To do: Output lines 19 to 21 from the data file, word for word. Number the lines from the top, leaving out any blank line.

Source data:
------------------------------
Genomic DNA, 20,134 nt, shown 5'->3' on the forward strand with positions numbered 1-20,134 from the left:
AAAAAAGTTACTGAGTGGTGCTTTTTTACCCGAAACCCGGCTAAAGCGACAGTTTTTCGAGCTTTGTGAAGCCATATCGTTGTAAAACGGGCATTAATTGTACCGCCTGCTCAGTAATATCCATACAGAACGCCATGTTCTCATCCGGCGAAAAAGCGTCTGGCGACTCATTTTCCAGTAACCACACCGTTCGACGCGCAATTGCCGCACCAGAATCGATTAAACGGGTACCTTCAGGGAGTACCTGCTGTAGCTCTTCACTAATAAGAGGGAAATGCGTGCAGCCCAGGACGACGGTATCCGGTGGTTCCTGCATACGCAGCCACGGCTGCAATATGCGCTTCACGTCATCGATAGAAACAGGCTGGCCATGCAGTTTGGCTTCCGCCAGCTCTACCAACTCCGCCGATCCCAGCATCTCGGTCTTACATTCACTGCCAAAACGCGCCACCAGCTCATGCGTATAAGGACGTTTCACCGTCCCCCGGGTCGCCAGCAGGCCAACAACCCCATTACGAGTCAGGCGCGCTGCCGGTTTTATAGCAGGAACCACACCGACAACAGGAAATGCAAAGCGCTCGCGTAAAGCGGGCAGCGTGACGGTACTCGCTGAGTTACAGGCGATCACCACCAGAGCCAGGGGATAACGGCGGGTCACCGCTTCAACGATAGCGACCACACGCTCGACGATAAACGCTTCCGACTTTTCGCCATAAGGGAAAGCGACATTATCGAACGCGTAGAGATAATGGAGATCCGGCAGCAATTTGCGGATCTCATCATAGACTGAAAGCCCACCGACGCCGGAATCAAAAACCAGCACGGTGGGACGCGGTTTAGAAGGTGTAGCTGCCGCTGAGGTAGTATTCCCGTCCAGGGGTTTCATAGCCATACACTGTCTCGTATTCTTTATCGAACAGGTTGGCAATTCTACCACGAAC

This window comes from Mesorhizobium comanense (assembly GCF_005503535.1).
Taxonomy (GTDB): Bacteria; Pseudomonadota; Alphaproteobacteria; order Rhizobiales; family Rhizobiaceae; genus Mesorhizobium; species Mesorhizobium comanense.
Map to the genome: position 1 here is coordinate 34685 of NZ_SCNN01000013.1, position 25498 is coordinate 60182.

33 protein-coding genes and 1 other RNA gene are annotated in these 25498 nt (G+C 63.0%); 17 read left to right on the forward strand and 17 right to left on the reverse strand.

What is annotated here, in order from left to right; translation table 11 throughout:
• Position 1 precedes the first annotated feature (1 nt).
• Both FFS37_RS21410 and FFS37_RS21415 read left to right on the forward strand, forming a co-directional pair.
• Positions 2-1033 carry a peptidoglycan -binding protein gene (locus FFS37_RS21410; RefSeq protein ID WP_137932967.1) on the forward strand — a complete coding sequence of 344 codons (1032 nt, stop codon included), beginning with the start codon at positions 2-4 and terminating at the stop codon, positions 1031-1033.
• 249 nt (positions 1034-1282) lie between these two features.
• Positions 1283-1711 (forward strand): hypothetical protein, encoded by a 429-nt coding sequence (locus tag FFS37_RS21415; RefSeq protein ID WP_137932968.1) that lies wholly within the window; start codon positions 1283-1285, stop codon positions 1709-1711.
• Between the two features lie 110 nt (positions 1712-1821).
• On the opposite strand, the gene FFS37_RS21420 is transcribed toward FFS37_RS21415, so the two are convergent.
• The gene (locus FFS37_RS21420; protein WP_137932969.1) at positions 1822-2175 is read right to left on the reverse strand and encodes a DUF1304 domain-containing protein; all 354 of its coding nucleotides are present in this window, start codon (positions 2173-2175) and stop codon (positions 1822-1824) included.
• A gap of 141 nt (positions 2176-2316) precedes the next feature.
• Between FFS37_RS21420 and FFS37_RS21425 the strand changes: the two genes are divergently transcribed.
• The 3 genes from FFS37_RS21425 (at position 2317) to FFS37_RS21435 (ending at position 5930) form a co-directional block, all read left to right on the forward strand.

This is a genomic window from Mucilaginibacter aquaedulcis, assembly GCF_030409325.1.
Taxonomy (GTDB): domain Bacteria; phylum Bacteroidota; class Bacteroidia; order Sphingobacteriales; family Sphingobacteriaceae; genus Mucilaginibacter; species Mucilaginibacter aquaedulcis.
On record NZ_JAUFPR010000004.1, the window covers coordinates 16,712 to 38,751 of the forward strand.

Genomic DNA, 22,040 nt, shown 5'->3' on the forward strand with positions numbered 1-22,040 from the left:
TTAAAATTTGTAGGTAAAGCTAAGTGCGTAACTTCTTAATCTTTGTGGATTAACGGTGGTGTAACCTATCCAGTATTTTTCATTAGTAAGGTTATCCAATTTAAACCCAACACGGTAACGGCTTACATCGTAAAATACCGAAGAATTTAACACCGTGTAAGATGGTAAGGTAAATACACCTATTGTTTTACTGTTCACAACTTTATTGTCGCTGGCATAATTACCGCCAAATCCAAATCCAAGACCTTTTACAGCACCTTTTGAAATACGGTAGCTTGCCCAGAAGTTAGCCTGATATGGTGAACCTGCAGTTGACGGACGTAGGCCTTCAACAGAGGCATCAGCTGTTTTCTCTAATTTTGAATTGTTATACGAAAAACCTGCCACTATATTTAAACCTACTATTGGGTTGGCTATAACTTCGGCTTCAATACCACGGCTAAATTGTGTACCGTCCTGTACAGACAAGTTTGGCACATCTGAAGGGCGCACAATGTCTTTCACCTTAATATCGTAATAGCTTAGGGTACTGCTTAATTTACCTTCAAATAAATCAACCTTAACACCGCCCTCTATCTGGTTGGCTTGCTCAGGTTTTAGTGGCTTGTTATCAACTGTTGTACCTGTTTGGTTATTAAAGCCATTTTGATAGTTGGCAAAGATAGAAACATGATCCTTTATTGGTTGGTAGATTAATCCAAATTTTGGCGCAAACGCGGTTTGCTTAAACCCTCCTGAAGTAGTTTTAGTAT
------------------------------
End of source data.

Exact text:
This is a genomic window from Mucilaginibacter aquaedulcis, assembly GCF_030409325.1.
Taxonomy (GTDB): domain Bacteria; phylum Bacteroidota; class Bacteroidia; order Sphingobacteriales; family Sphingobacteriaceae; genus Mucilaginibacter; species Mucilaginibacter aquaedulcis.
On record NZ_JAUFPR010000004.1, the window covers coordinates 16,712 to 38,751 of the forward strand.